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It’s no secret that I am a long time fan of everything Mindy Kaling. It’s also no secret that everyone with a brain is a fan of Emma Thompson. So I’ve basically been amped for Late Night from the moment it was first announced and it did not disappoint. 

Emma Thompson plays Katherine Newbury, a late night talk show host of over 20 years who finds out she is going to be pushed out of the show she created and built.

In an effort to shake things up, she hires outside of her comfort zone (white men) and hires Molly Patel (Mindy Kaling), an Indian-American woman whose experience in comedy consists of making jokes over the intercom at the power plant where she works.

Though at the beginning, Katherine disregards longtime fan Molly’s ideas, the two eventually bond and the show transforms back into a ratings hit.

Thompson and Kaling definitely carry the movie, and it’s enjoyable to watch a film with two well written female leads who have flaws and yet are still extremely likable. John Lithgow is delightful and sympathetic as Katherine’s husband and their relationship is honest and heartwarming, even if problematic.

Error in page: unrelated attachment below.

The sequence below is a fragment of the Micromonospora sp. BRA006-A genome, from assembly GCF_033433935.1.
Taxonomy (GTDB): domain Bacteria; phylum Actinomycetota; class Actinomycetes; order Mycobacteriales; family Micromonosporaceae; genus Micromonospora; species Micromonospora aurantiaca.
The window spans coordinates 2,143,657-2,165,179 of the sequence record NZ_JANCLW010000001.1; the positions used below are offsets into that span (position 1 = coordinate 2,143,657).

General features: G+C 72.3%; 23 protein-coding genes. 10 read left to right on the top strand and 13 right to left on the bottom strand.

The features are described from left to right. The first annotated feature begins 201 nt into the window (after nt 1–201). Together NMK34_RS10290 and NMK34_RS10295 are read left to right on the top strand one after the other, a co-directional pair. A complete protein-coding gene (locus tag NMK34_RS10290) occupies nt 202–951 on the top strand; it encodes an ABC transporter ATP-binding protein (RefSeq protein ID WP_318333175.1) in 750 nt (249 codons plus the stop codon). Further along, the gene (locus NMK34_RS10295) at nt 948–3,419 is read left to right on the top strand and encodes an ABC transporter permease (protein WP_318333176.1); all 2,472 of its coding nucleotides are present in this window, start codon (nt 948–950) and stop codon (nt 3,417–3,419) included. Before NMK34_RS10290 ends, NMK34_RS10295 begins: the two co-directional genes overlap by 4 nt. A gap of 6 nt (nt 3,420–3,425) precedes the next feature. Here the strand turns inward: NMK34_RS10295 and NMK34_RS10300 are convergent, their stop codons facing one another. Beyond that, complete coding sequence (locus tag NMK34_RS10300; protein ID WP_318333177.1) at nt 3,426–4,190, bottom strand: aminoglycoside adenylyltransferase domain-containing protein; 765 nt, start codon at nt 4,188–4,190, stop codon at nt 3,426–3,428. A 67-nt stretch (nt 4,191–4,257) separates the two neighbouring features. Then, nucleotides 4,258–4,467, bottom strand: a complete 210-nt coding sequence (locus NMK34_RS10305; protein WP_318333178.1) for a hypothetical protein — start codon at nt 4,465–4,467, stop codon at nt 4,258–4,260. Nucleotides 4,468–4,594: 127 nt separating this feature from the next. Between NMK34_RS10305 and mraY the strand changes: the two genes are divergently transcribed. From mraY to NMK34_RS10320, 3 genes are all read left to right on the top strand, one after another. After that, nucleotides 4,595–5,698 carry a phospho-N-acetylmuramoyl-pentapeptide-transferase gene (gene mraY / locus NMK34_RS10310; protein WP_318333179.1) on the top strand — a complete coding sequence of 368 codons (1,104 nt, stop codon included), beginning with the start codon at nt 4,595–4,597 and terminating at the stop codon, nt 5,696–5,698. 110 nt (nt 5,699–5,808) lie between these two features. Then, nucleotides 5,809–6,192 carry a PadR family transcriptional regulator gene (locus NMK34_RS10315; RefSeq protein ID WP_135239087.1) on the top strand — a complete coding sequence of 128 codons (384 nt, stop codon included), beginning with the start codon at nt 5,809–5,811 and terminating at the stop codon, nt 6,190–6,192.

Patel’s romantic story line tie up at the end of the film fell flat for me, it seems completely unnecessary and, though I called it early on (I mean, it is a Hollywood comedy) it didn’t make sense for the characters or the story.

In typical Kaling fashion the comedic film doesn’t shy away from tougher topics, broaching sexism, racism, internalised misogyny and even #metoo in the space of only 102 minutes. It never feels too heavy or preachy though, always coming back to the lighter moments and the connection between the two protagonists.

Director Nisha Ganatra also keeps the tone light and fun and Ganatra and Kaling make a stellar combo I hope to see more work from. There’s a real joy in watching work about women, made by women that is entertaining but doesn’t shy away from the inevitable politics of being a woman, especially a woman of colour. If this is the way comedy movies are headed – count me in!

– Lucy Noonan

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